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U.S. Stock Futures Extend Gains as ADP Jobs Growth Tops Forecast

U.S. Stock Futures Extend Gains, Jobs Growth Tops Forecast
Companies in the U.S. added 93,000 workers to payrolls in November, according to figures from ADP Employer Services. Photographer: Jim R. Bounds/Bloomberg

U.S. stock-index futures extended gains after a private report showed U.S. companies added more jobs than economists forecast last month, bolstering optimism in the economic recovery.

Futures on the Standard & Poor’s 500 Index expiring this month rose 1.3 percent to 1,195.1 at 8:18 a.m. in New York. Dow Jones Industrial Average futures rallied 132 points, or 1.2 percent, to 11,128.

Companies in the U.S. added 93,000 workers to payrolls in November, according to figures from ADP Employer Services. The ADP number was forecast to show a gain of 70,000 jobs, according to the median estimate of 40 economists surveyed by Bloomberg News. Projections ranged from gains of 40,000 to 125,000.

The S&P 500 dropped 0.6 percent yesterday, taking the measure to a 0.2 percent decline for November, as concern mounted that Europe’s government debt crisis will worsen and as Google Inc. faced an antitrust probe.

Today’s factory index from the Institute for Supply Management will show U.S. manufacturing expanded for the 16th consecutive month in November, a sign that the world’s largest economy continues to recover. Economists forecast a reading of 56.5, little changed from the index’s five-month high of 56.9 in October, according to the median estimate in a Bloomberg News survey. Another report may show construction spending fell. Both reports are due at 10 a.m. New York time.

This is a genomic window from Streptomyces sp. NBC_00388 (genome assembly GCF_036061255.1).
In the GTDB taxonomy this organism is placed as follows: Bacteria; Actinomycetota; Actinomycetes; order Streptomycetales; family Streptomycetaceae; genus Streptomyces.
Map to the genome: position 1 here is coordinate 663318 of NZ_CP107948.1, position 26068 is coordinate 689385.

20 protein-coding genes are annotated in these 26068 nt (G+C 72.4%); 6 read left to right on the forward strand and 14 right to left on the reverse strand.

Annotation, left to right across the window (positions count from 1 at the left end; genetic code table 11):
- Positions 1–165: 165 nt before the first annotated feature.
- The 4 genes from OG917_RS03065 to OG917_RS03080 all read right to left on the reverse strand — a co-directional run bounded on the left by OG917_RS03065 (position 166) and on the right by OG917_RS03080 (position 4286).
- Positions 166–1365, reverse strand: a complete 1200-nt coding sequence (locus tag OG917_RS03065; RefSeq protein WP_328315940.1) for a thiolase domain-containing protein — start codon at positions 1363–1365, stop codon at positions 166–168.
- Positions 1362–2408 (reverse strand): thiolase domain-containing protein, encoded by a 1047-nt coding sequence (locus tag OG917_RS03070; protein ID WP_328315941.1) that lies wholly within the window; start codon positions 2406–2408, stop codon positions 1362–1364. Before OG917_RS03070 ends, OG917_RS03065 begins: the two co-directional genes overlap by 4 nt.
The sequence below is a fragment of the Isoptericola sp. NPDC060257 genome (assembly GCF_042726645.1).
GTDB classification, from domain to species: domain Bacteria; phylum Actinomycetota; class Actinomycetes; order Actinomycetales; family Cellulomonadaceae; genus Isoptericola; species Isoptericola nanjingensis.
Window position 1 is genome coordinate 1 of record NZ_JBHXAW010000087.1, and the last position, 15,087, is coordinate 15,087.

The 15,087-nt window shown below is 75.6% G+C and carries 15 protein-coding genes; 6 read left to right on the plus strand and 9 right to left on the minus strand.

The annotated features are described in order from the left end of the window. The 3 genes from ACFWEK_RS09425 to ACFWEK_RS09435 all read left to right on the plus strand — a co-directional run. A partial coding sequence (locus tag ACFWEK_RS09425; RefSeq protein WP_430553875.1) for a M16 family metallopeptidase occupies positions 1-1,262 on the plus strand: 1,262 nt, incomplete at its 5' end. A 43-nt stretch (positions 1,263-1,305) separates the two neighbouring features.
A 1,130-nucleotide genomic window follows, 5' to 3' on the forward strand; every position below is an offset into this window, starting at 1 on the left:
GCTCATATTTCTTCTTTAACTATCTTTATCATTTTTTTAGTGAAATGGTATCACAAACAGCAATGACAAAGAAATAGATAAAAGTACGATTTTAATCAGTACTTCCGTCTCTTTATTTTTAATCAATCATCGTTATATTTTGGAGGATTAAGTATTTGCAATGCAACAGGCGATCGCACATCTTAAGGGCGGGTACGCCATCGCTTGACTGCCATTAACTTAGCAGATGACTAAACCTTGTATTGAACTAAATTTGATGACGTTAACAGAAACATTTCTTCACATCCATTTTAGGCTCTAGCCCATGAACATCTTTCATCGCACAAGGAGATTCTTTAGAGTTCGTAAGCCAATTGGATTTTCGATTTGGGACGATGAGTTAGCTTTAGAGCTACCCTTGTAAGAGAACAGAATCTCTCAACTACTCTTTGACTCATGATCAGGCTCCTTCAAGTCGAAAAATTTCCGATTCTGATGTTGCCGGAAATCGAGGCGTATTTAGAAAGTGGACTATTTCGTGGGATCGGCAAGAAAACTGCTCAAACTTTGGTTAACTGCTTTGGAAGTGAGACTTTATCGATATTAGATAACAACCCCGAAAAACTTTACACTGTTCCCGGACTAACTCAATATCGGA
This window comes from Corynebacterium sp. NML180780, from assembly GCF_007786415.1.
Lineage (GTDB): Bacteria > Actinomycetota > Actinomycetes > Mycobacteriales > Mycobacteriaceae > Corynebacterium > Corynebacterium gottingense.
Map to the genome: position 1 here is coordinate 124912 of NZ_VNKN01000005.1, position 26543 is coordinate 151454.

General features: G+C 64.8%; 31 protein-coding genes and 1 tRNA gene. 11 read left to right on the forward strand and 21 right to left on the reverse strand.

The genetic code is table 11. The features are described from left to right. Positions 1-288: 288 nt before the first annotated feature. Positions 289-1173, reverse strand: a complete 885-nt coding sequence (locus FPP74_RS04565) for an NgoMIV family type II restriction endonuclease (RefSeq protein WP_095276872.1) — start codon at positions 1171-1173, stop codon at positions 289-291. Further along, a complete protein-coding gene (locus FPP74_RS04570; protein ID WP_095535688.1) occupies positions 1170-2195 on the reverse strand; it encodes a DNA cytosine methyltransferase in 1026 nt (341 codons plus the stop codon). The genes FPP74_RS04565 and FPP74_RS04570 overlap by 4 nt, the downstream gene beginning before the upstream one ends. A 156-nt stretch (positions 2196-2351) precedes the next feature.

The Federal Reserve will release its report on regional economic activity, known as the Beige Book, at 2 p.m.

Chinese Manufacturing

Earlier today, China’s logistics federation reported that the country’s manufacturing industry grew at a faster rate for a fourth straight month in November. The federation’s Purchasing Managers’ Index rose to 55.2 last month, the fastest pace in seven months, from 54.7 in October. That beat the 54.8 median forecast of economists in a Bloomberg News survey.

The Fed, under orders from Congress, will today identify who received $3.3 trillion in emergency aid that the central bank provided as it fought the worst financial crisis since the Great Depression.

The Fed intends to post the data on its website at midday in Washington to comply with a provision in July’s Dodd-Frank law that overhauled financial regulation. The information spans six loan programs as well as currency swaps with other central banks, purchases of mortgage-backed securities and the rescues of Bear Stearns Cos. and American International Group Inc.

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